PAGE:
Director Rob Marshall puts his heart and soul into this film. The amount of scouting and background work they did to make "Memoirs" an "accurate" film about geisha is astonishing. Before seeing this movie, I honestly thought that geisha were merely prostitutes and nothing more. This obviously is not the case, and Marshall easily paints a glorious picture of a geisha's true talent, art, and the beauty of life.



I'm going to start off by telling you that "Memoirs" has a lot of dark moments. Yes, there is detail loss when the film is dark, but at least the blacks are spot on. The dark areas do a fantastic job of creating mood and emotion. I think this is one of the most overlooked things about the video quality in "Memoirs." The dark, dreary areas in this film are intended to be this way, and actually cause you to look more closely. The skin tones are very nice and warm, and the colors are top notch. When we are presented with daylight our eyes are hit with every wonderful color in the rainbow, perfectly displayed with just enough contrast to pop and make you rewind to make sure what you just saw was real.

I think the one thing that makes "Memoirs" stand out is the cinematography. This is what carried me through the film as I watched each scene unfold. The camera work is done with such ease, that I honestly felt like I had been there. Every scene was meticulously set up and shot to feel as if we were there, peering into Sayuri's life...and it worked! Sure there are some times when there might be a couple too many "slow" motion scenes, but it really didn't bother me as I wanted to see each and every detail that Marshall was willing to show me.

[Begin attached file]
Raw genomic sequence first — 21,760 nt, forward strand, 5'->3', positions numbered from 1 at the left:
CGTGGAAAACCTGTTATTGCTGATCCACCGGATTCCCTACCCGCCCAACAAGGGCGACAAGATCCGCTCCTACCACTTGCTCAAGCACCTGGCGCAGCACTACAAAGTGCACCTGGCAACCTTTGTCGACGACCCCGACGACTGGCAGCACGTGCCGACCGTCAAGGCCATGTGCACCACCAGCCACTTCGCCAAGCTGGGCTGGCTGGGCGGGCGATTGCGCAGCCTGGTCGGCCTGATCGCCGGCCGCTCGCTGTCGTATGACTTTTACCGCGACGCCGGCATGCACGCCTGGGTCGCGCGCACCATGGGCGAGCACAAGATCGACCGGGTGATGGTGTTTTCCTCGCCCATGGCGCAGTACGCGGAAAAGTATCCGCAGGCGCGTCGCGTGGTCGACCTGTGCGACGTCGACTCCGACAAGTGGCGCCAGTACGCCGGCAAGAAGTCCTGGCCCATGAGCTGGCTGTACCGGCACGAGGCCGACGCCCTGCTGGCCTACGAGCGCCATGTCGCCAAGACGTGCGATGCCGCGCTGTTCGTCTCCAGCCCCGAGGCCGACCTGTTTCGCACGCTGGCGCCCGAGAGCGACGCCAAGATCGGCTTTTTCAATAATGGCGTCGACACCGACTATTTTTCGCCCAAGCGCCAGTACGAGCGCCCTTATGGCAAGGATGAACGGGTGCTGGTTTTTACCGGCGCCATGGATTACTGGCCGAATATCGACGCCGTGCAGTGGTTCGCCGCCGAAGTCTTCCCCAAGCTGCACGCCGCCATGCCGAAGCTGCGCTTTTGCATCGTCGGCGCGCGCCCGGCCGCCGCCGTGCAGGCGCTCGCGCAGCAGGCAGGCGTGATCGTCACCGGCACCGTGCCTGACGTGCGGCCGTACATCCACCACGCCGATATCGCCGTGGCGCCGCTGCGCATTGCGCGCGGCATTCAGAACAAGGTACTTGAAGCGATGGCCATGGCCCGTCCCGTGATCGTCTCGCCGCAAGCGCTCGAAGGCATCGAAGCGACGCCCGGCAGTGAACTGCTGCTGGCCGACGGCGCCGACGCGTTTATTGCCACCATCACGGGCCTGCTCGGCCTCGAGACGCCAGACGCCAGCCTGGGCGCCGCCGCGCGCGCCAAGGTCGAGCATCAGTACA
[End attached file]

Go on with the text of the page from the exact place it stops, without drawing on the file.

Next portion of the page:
Here we get a 5.1 Dolby Digital track that really does a great job. The surrounds are filled with raindrops, or diffuse chatter in the background. The dialogue is perfectly even, all the way from Sayuri whispering as a child, to a booming soundtrack with mild vocals in the background. Speaking of the soundtrack...the score was incredible. Each song moved the scenes along and set up the gorgeous cinematography.


First off are several features...all of which are short and to the point. The features consist of cast and crew interviews, most of which are filled with crew and just some cast input. I am going to just outline you on what they were already know that each one is short.

Sayuri's Journey: From the Novel to the Screen: This is exactly how it we learn the struggles of adapting "Memoirs" from the novel and getting it ready for the big screen.

The Road to Japan: This is kind of a cool feature where we learn about the crew's journey to Japan as they scouted locations for "Memoirs." Geisha Bootcamp: Here we learn the art of a geisha, and the training the cast went through in order to look, act, and become a geisha.

Building the Hanamachi: This is a cool feature about the creation of the Hanamachi (the city they used). They actually explain how they physically built their own city to use as a location.